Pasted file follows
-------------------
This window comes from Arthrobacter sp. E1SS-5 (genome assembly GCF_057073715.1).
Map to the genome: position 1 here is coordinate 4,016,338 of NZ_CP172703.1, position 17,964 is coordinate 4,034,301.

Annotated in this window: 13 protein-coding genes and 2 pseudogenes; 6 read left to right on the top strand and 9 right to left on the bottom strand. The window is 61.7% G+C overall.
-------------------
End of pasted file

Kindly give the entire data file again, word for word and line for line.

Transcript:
This window comes from Arthrobacter sp. E1SS-5 (genome assembly GCF_057073715.1).
Map to the genome: position 1 here is coordinate 4,016,338 of NZ_CP172703.1, position 17,964 is coordinate 4,034,301.

Annotated in this window: 13 protein-coding genes and 2 pseudogenes; 6 read left to right on the top strand and 9 right to left on the bottom strand. The window is 61.7% G+C overall.